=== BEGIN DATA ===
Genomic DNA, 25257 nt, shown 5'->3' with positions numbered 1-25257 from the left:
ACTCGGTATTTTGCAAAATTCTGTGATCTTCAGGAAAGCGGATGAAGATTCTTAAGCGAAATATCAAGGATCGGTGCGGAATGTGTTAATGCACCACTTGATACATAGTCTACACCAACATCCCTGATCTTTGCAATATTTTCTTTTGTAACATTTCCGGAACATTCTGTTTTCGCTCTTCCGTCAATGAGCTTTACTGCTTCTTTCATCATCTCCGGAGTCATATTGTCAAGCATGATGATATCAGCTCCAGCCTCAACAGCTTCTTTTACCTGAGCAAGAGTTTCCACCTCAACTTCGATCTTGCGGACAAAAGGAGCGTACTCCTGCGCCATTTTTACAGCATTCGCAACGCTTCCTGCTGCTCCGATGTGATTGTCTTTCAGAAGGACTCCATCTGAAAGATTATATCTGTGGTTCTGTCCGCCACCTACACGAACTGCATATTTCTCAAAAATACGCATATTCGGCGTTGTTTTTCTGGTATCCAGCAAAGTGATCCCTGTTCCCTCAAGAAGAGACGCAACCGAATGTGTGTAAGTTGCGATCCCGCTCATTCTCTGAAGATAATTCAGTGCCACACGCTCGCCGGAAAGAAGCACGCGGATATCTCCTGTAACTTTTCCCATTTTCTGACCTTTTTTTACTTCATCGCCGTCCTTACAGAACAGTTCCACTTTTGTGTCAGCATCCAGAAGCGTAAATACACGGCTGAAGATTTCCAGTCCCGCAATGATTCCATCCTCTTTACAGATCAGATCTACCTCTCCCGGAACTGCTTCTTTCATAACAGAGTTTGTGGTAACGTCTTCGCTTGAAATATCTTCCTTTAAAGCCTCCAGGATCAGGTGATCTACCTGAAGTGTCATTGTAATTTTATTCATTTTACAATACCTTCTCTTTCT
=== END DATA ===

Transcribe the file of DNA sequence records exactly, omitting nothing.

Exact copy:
Genomic DNA, 25257 nt, shown 5'->3' with positions numbered 1-25257 from the left:
ACTCGGTATTTTGCAAAATTCTGTGATCTTCAGGAAAGCGGATGAAGATTCTTAAGCGAAATATCAAGGATCGGTGCGGAATGTGTTAATGCACCACTTGATACATAGTCTACACCAACATCCCTGATCTTTGCAATATTTTCTTTTGTAACATTTCCGGAACATTCTGTTTTCGCTCTTCCGTCAATGAGCTTTACTGCTTCTTTCATCATCTCCGGAGTCATATTGTCAAGCATGATGATATCAGCTCCAGCCTCAACAGCTTCTTTTACCTGAGCAAGAGTTTCCACCTCAACTTCGATCTTGCGGACAAAAGGAGCGTACTCCTGCGCCATTTTTACAGCATTCGCAACGCTTCCTGCTGCTCCGATGTGATTGTCTTTCAGAAGGACTCCATCTGAAAGATTATATCTGTGGTTCTGTCCGCCACCTACACGAACTGCATATTTCTCAAAAATACGCATATTCGGCGTTGTTTTTCTGGTATCCAGCAAAGTGATCCCTGTTCCCTCAAGAAGAGACGCAACCGAATGTGTGTAAGTTGCGATCCCGCTCATTCTCTGAAGATAATTCAGTGCCACACGCTCGCCGGAAAGAAGCACGCGGATATCTCCTGTAACTTTTCCCATTTTCTGACCTTTTTTTACTTCATCGCCGTCCTTACAGAACAGTTCCACTTTTGTGTCAGCATCCAGAAGCGTAAATACACGGCTGAAGATTTCCAGTCCCGCAATGATTCCATCCTCTTTACAGATCAGATCTACCTCTCCCGGAACTGCTTCTTTCATAACAGAGTTTGTGGTAACGTCTTCGCTTGAAATATCTTCCTTTAAAGCCTCCAGGATCAGGTGATCTACCTGAAGTGTCATTGTAATTTTATTCATTTTACAATACCTTCTCTTTCT